11. It seems to me that there is no good ground for either of these contentions. It must be borne in mind, in the first place, that the attachment of the 25th of November was an attachment before judgment; and that the value of the goods attached was four or five times as large as the sum for which the Rais were bringing their suit. The judgment was not obtained in that suit until the 7th day of May 1884.
12. The attachment was clearly a wrongful act on the part of the Rais, which deprived the plaintiff of the possession of the goods, and of his power of disposing of them.
13. Moreover, there was no pretence, so far as I can see, for attaching goods of so large a value; and if in this respect the Rais made a mistake in the first instance, they might have rectified it afterwards by relieving some of the goods from attachment. But this they did not do.
14. It was suggested by Mr. Evans that there were other attachments also, made by other creditors of the Deys, upon the same goods. But those attachments were subsequent to that of the Rais; and it is by no means improbable that they were made in consequence of the Rais' attachment. At any rate, the fact that other wrong-doers had also attached the goods can make no difference whatever in the extent of the Rais liability.
15. Then as to the second point it was argued that the plaintiff might have allowed the goods to be sold, When the Rais applied to the Court for that purpose.
16. But the plaintiff was surely justified in refusing to allow his goods to be sold by the Court at what would obviously have been a forced sale, especially considering how large their value was, as compared with the amount of the Rais decree.
17. A wrong-doer, under such circumstances, has no right to dictate to the man whom he has wronged, how the goods, which have been wrongfully seized, should be disposed of. He has no right to say: 'Now, unless you consent that these goods of yours, which I have wrongfully attached, shaft be sold by the Court, you must be answerable for any depreciation which may afterwards occur in the value of them.'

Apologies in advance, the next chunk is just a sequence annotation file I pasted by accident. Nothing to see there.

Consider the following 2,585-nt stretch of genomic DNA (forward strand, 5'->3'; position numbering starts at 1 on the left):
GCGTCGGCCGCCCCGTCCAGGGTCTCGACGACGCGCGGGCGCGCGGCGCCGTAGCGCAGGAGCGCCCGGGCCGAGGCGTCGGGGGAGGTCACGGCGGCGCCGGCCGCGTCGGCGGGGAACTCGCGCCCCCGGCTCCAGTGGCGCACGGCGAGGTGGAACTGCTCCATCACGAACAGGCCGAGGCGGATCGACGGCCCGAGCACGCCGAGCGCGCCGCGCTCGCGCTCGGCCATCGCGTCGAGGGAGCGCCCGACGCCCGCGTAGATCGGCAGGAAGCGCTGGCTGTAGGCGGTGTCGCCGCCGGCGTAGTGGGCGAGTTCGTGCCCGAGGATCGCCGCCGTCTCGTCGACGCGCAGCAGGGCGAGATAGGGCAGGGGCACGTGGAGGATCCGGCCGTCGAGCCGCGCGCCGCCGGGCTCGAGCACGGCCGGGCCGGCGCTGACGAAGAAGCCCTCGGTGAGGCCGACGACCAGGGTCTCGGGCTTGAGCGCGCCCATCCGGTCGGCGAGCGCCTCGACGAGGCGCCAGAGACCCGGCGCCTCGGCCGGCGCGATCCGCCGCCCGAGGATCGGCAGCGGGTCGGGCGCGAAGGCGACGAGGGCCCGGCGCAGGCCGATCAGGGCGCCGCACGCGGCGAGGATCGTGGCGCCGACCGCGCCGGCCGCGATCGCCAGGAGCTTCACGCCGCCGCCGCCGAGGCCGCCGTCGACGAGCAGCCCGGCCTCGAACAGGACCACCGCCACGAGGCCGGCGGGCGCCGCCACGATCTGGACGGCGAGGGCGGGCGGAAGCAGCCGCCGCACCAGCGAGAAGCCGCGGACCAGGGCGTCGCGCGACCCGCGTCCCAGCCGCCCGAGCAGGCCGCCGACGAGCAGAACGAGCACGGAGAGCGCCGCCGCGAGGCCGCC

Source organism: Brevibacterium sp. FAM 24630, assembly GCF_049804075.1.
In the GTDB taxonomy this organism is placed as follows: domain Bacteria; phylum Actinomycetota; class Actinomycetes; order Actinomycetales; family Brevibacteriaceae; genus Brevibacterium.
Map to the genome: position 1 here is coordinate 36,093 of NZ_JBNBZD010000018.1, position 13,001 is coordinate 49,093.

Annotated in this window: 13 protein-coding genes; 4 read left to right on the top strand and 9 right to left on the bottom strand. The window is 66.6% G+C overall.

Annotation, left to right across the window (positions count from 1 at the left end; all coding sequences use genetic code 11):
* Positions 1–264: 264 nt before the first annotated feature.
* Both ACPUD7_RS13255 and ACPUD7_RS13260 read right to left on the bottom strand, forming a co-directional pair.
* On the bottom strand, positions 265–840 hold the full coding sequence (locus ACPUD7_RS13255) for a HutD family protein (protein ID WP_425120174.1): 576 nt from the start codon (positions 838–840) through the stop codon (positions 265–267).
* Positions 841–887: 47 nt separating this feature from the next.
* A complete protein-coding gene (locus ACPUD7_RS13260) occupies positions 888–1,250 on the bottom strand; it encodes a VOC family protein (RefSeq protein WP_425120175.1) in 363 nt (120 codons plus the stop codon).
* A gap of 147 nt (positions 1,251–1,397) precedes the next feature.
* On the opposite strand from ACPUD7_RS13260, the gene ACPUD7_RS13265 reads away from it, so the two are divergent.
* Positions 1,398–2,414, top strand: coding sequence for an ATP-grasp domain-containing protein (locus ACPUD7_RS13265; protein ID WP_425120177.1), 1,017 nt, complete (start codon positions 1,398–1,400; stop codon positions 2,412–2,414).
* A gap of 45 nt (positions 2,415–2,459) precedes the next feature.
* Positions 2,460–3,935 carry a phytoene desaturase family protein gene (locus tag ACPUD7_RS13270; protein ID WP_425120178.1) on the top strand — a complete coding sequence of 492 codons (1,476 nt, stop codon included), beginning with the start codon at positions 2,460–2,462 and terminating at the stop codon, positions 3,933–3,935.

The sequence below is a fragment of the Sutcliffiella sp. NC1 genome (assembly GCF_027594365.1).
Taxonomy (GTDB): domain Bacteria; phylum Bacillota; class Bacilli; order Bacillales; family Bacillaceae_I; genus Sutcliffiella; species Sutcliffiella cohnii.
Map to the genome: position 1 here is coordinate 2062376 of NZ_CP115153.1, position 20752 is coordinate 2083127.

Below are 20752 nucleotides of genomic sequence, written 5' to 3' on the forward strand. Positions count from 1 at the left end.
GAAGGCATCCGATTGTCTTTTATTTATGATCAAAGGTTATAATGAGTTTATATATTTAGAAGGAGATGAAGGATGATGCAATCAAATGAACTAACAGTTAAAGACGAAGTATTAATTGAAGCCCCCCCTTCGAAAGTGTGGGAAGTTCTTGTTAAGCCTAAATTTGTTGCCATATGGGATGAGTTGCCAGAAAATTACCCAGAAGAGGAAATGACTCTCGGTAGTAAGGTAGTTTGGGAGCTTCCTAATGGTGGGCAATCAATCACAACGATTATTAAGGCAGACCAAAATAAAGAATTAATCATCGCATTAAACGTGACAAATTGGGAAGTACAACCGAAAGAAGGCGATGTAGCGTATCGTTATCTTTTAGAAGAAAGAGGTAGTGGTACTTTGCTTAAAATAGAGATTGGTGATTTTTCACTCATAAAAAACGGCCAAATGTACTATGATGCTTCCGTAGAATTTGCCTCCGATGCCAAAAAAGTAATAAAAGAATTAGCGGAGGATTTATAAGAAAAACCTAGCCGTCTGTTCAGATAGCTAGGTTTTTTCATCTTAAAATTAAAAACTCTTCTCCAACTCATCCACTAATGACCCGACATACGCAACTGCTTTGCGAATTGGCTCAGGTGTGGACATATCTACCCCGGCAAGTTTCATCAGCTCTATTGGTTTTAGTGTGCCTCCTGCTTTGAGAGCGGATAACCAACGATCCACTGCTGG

18. If this were the position in which a man, whose goods have been seized in execution, were to be placed by making a claim in the execution proceedings, it would in the generality of cases be the height of folly to make any such claim. The safer course would be to bring a regular suit at once.
19. No authority was cited to us which gives colour to such a proposition; and it seems to me that the argument is quite untenable. The rule in England, to which Mr. Evans referred, and which is illustrated by the case of Walker v. Olding 10 H. & C. 621 : 32 L.J. Exch. 142 does not, in my opinion, assist him.
20. In that case certain goods of a third party had been taken in execution by an execution-creditor. The third party took out an interpleader summons, which was heard, in due course, before the Judge in Chambers, who ordered (as he had power to do) that the goods should be sold and the question as to the ownership tried by an arbitrator.
21. The goods having been found to be the property of the claimant, the latter insisted that the execution creditor ought to pay the loss which he (the claimant) had sustained in consequence of the sale of the goods. But the Court held that he was not entitled to recover that loss up to the time of the sale; the execution creditor would be liable for any depreciation of the goods; but as the sale itself was the act of the Court, the claimant could recover no damage on that account.